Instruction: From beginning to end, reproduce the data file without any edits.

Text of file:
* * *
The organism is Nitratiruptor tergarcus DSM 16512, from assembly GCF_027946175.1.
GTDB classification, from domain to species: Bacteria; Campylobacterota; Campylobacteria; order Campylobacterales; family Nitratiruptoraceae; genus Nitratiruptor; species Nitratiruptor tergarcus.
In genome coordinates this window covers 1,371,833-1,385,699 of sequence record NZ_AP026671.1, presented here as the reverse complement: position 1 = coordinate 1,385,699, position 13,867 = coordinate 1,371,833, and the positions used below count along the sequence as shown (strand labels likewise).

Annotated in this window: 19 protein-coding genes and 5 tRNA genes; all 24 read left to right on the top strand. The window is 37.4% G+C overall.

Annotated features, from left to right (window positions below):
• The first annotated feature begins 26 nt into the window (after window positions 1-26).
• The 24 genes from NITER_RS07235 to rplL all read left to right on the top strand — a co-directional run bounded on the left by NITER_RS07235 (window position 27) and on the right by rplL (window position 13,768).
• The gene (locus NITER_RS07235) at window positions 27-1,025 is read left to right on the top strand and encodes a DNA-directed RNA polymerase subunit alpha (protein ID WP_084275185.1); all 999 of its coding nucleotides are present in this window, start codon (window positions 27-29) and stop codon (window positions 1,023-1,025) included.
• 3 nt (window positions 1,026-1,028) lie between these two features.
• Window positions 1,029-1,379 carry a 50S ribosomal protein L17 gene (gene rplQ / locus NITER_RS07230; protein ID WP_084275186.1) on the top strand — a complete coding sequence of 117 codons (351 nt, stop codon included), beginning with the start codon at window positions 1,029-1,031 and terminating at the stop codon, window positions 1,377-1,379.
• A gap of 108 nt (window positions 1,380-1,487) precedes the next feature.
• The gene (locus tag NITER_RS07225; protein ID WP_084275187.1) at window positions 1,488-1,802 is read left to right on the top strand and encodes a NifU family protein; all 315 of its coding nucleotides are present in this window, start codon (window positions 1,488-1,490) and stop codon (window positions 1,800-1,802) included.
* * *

The organism is Nitratiruptor tergarcus DSM 16512, from assembly GCF_027946175.1.
GTDB classification, from domain to species: Bacteria; Campylobacterota; Campylobacteria; order Campylobacterales; family Nitratiruptoraceae; genus Nitratiruptor; species Nitratiruptor tergarcus.
In genome coordinates this window covers 1,371,833-1,385,699 of sequence record NZ_AP026671.1, presented here as the reverse complement: position 1 = coordinate 1,385,699, position 13,867 = coordinate 1,371,833, and the positions used below count along the sequence as shown (strand labels likewise).

Annotated in this window: 19 protein-coding genes and 5 tRNA genes; all 24 read left to right on the top strand. The window is 37.4% G+C overall.

Annotated features, from left to right (window positions below):
• The first annotated feature begins 26 nt into the window (after window positions 1-26).
• The 24 genes from NITER_RS07235 to rplL all read left to right on the top strand — a co-directional run bounded on the left by NITER_RS07235 (window position 27) and on the right by rplL (window position 13,768).
• The gene (locus NITER_RS07235) at window positions 27-1,025 is read left to right on the top strand and encodes a DNA-directed RNA polymerase subunit alpha (protein ID WP_084275185.1); all 999 of its coding nucleotides are present in this window, start codon (window positions 27-29) and stop codon (window positions 1,023-1,025) included.
• 3 nt (window positions 1,026-1,028) lie between these two features.
• Window positions 1,029-1,379 carry a 50S ribosomal protein L17 gene (gene rplQ / locus NITER_RS07230; protein ID WP_084275186.1) on the top strand — a complete coding sequence of 117 codons (351 nt, stop codon included), beginning with the start codon at window positions 1,029-1,031 and terminating at the stop codon, window positions 1,377-1,379.
• A gap of 108 nt (window positions 1,380-1,487) precedes the next feature.
• The gene (locus tag NITER_RS07225; protein ID WP_084275187.1) at window positions 1,488-1,802 is read left to right on the top strand and encodes a NifU family protein; all 315 of its coding nucleotides are present in this window, start codon (window positions 1,488-1,490) and stop codon (window positions 1,800-1,802) included.